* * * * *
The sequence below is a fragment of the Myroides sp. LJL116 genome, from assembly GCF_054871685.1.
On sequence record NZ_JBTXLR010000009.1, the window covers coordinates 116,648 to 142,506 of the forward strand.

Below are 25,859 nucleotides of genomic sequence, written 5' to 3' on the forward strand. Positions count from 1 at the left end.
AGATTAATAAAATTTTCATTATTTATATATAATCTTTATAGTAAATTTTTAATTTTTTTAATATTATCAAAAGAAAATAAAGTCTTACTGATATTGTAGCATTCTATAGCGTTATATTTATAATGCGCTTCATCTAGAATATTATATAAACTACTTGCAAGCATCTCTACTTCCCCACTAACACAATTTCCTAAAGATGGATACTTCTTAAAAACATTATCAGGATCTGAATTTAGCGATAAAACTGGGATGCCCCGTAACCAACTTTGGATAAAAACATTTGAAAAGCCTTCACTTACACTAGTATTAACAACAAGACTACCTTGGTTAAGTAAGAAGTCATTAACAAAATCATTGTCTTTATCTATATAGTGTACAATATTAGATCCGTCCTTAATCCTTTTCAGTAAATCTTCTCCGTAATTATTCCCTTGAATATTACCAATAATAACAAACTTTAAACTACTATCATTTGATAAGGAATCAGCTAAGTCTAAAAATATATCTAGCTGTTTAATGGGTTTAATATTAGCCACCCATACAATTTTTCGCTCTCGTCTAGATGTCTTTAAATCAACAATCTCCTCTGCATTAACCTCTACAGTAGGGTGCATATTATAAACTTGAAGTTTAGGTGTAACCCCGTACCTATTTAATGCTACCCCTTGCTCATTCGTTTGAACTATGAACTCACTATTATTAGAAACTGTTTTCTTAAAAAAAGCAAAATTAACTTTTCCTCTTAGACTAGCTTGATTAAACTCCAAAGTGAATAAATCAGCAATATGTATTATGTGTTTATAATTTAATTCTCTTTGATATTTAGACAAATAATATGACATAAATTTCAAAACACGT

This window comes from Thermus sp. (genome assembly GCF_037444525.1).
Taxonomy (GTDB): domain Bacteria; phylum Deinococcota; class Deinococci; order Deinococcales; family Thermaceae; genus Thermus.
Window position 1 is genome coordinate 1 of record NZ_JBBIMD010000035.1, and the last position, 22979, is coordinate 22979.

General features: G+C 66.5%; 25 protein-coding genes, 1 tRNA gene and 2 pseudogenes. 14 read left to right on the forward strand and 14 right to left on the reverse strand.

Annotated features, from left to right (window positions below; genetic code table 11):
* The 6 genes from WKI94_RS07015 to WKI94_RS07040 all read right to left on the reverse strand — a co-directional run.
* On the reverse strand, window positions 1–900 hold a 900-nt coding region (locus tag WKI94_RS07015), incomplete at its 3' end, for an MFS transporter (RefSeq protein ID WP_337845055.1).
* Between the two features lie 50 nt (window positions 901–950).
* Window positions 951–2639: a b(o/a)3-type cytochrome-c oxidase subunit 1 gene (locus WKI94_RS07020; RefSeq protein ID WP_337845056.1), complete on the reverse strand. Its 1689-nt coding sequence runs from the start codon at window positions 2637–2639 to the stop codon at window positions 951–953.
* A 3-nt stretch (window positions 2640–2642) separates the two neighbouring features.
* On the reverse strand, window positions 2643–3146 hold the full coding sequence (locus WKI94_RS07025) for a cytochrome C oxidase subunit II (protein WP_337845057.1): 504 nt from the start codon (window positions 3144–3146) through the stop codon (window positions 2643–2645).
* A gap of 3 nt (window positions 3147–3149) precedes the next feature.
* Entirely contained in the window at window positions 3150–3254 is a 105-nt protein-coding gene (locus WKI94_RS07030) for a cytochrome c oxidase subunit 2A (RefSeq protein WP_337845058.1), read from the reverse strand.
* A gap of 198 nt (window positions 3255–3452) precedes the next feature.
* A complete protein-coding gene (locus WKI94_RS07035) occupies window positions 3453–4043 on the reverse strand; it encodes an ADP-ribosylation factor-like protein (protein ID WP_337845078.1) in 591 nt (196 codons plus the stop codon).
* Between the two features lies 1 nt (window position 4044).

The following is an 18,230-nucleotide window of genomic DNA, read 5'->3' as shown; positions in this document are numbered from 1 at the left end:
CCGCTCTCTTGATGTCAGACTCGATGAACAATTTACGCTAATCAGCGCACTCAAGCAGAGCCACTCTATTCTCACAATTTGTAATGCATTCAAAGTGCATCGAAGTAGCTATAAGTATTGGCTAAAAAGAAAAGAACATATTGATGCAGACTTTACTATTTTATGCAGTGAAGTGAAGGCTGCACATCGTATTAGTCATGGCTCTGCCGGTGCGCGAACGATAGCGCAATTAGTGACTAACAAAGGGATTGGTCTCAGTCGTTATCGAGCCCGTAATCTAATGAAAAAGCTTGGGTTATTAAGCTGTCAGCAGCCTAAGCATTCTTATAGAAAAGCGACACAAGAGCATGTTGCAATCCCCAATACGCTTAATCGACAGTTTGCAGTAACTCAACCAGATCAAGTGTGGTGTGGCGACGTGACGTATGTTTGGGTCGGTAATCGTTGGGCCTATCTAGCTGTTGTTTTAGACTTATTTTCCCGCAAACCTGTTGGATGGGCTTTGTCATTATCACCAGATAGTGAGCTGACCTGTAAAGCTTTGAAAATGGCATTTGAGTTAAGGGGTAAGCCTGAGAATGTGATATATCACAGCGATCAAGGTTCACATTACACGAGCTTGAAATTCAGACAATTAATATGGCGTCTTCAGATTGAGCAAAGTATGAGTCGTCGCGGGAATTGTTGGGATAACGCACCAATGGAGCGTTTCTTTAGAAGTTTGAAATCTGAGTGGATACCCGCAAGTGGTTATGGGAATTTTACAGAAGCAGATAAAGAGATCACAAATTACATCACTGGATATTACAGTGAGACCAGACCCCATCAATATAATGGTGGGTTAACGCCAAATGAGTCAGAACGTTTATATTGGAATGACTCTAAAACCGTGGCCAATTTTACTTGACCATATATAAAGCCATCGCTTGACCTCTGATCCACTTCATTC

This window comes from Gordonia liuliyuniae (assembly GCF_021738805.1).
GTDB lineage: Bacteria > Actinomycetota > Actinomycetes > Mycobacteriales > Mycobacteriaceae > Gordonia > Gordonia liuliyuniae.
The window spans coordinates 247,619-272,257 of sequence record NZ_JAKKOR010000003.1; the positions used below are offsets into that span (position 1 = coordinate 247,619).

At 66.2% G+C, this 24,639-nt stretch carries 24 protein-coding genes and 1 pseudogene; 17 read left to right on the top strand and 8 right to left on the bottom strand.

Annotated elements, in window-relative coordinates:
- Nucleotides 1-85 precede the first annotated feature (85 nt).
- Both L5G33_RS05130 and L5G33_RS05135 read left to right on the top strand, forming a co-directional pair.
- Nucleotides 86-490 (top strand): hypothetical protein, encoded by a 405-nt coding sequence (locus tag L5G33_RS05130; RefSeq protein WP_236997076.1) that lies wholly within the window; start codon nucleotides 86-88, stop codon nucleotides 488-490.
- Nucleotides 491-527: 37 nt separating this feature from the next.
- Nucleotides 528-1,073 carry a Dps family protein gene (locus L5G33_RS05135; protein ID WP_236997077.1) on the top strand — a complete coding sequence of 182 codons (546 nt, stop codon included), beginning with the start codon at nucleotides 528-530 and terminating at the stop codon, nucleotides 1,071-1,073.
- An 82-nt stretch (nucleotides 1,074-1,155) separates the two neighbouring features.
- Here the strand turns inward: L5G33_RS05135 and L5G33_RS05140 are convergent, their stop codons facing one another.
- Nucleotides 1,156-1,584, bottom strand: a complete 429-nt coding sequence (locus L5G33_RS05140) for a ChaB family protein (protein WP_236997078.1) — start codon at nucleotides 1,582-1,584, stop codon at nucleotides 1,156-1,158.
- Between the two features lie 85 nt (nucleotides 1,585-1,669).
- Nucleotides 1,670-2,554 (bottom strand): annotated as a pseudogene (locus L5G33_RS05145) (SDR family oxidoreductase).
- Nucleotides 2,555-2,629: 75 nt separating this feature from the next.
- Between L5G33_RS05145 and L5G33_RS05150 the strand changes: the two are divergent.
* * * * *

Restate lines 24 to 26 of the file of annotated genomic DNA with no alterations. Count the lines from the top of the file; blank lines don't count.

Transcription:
GTDB lineage: Bacteria > Actinomycetota > Actinomycetes > Mycobacteriales > Mycobacteriaceae > Gordonia > Gordonia liuliyuniae.
The window spans coordinates 247,619-272,257 of sequence record NZ_JAKKOR010000003.1; the positions used below are offsets into that span (position 1 = coordinate 247,619).

At 66.2% G+C, this 24,639-nt stretch carries 24 protein-coding genes and 1 pseudogene; 17 read left to right on the top strand and 8 right to left on the bottom strand.